(Re)constructing Europes in the migrant crisis: Germany, Hungary, and Russia



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Tartu Ülikool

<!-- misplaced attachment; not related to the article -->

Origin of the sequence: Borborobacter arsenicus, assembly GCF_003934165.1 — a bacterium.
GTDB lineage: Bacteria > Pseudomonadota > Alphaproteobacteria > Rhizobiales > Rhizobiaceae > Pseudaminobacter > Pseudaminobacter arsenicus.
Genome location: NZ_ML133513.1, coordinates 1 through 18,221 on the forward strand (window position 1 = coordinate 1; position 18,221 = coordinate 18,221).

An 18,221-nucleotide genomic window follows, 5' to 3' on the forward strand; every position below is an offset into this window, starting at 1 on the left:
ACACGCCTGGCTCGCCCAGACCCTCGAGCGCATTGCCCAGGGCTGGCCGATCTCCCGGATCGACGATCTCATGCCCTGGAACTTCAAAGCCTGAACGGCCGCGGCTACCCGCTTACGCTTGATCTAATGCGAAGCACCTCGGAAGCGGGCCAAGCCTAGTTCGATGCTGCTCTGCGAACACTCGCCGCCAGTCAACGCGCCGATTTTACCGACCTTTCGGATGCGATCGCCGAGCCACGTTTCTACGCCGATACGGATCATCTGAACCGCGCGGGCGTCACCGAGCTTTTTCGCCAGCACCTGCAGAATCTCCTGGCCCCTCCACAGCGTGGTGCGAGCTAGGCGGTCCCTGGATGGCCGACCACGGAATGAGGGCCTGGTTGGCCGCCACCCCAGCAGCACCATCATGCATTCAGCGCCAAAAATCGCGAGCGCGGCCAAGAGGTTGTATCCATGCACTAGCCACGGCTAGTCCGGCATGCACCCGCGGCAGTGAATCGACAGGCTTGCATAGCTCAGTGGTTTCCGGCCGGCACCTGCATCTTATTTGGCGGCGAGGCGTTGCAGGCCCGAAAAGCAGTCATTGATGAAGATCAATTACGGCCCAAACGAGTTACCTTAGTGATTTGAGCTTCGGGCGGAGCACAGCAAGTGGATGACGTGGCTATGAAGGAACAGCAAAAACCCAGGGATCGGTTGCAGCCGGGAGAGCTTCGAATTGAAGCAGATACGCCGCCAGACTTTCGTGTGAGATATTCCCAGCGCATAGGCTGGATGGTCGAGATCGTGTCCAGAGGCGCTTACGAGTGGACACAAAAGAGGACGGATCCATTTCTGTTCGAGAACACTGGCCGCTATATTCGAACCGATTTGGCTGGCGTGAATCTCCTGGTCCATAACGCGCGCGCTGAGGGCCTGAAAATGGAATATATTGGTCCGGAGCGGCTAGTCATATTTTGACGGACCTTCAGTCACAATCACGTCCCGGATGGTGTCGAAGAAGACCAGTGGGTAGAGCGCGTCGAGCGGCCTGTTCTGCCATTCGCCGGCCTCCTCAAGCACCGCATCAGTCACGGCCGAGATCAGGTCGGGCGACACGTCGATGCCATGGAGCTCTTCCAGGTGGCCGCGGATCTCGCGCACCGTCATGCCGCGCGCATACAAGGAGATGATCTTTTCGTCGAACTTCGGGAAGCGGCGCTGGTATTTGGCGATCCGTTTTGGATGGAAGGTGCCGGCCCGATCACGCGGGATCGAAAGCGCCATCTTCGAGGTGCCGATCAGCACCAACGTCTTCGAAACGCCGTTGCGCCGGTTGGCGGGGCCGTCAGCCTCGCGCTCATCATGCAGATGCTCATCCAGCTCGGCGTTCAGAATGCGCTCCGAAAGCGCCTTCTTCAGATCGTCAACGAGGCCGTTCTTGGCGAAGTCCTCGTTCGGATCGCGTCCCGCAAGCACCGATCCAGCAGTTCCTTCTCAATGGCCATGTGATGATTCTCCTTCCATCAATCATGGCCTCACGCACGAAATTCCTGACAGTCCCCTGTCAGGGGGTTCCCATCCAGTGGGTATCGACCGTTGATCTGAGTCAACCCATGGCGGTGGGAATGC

This thesis uses Ernesto Laclau and Chantal Mouffe’s discourse theory to analyse the construction of European identity by German Chancellor Angela Merkel, Hungarian Prime Minister Viktor Orbán and Russian President Vladimir Putin in the context of the European migrant crisis of 2015-2016. By analysing the politicians’ speeches and interviews, the thesis argues that the European migrant crisis is rooted in an underlying European identity crisis. With the help of, among others, Ivan Krastev’s analysis of the migrant crisis, this thesis demonstrates that Merkel, Orbán and Putin construct three competing conceptualisations of Europe that can be called, respectively, “Europe of universal human rights”, “Christian and ethnic Europe”, and “Europe of sovereign nationstates”. All three Europes entail their own, often contradicting, policies in response to the challenges of mass migration and refugees: respectively, the establishment of an EUbased compulsory migration quota system, a closure of the EU’s external borders for non- European migrants and refugees, and strategic cooperation between Russia and the West to combat terrorism and restore statehood in the Middle East. The thesis maintains that the inability to construct a European identity beyond the national discursive spaces lies at the core of this political crisis, by demonstrating that all three Europes are based on memory narratives and blueprints for the future which are highly intertwined with the three respective national identities. Following Chantal Mouffe’s theory of agonism, the antagonisation of competing national and European identities forms the major obstacle in establishing a pan-European identity. Merkel and Orbán’s antagonistic discourses seem, from this perspective, irreconcilable, so that the construction of a pan-European identity, as a legitimising force to outline pan-European policies, is hardly possible. Putin, on the other hand, brings in the migrant crisis that aspires to create a common cause for Russia and the West, combatting terrorism, which demands a consistent geopolitical strategy beyond internal European issues.